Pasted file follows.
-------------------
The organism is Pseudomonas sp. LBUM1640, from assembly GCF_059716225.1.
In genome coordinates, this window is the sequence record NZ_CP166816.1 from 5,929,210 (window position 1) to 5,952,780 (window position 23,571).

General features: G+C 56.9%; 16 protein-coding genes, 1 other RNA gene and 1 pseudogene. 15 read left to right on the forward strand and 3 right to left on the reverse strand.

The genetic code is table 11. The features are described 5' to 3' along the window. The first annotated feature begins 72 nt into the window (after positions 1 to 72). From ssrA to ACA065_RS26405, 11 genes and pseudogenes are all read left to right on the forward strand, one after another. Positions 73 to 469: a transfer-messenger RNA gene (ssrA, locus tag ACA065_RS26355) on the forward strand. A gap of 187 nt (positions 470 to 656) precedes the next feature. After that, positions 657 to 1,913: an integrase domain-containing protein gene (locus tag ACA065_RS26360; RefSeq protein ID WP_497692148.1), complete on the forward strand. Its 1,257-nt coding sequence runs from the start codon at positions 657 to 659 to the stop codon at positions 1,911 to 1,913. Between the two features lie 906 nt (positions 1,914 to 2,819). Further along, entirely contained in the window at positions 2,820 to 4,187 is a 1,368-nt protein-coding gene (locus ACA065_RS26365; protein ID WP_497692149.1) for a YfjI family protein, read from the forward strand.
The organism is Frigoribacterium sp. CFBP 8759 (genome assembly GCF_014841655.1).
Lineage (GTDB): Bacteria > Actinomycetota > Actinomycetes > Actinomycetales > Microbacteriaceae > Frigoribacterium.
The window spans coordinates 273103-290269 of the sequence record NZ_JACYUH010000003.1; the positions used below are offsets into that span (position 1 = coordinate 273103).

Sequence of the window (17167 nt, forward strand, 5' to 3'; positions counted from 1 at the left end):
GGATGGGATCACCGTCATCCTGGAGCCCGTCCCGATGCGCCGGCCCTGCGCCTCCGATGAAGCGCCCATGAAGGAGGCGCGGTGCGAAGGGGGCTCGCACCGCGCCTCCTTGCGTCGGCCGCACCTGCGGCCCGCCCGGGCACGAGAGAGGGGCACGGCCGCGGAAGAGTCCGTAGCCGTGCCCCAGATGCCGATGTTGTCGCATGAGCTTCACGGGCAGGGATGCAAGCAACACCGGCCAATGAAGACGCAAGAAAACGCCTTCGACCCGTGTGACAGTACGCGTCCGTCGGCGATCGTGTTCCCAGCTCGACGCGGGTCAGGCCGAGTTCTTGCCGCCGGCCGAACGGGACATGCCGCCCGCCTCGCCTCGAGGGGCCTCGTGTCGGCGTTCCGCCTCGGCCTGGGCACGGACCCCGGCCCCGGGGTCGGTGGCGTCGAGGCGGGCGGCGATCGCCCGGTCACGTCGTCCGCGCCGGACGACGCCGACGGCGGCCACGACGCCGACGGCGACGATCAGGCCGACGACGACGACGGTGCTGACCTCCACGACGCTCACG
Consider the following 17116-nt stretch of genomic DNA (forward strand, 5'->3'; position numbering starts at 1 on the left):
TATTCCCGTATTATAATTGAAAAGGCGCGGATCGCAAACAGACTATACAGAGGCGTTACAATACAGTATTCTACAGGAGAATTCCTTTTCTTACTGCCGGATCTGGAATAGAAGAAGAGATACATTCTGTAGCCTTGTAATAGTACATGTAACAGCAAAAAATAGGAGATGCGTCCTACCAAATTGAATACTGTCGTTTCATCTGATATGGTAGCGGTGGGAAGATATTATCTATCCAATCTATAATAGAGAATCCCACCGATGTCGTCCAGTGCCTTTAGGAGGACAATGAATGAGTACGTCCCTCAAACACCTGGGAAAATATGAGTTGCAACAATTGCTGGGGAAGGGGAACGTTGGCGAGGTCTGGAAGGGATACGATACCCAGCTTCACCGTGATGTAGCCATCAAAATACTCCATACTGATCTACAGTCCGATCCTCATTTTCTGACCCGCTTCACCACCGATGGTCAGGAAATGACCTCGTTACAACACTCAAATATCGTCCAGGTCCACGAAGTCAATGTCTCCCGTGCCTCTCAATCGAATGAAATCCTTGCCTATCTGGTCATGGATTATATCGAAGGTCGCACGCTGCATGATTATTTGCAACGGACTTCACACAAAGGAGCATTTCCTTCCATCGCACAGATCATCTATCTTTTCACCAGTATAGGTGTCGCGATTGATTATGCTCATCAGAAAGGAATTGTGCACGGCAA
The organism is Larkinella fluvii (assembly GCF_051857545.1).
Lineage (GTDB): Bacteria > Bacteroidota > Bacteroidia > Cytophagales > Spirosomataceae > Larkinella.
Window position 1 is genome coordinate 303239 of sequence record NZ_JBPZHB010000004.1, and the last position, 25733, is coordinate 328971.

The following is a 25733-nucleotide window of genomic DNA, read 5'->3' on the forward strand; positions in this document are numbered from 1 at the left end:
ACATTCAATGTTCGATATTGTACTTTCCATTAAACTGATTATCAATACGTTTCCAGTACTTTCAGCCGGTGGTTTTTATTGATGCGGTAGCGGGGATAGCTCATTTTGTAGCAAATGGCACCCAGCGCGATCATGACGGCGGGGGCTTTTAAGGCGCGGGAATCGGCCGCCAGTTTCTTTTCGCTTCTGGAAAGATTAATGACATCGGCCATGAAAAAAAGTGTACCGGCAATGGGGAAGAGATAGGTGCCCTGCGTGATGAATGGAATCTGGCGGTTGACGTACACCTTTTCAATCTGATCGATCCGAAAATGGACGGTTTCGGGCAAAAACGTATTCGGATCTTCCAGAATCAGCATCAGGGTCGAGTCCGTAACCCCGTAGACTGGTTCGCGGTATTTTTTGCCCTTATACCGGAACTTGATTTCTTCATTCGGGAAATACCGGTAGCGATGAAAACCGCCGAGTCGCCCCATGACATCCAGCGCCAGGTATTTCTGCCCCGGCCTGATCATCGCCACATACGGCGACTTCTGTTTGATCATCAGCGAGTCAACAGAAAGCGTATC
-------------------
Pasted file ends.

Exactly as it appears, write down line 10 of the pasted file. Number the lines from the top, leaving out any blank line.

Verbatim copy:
Consider the following 17116-nt stretch of genomic DNA (forward strand, 5'->3'; position numbering starts at 1 on the left):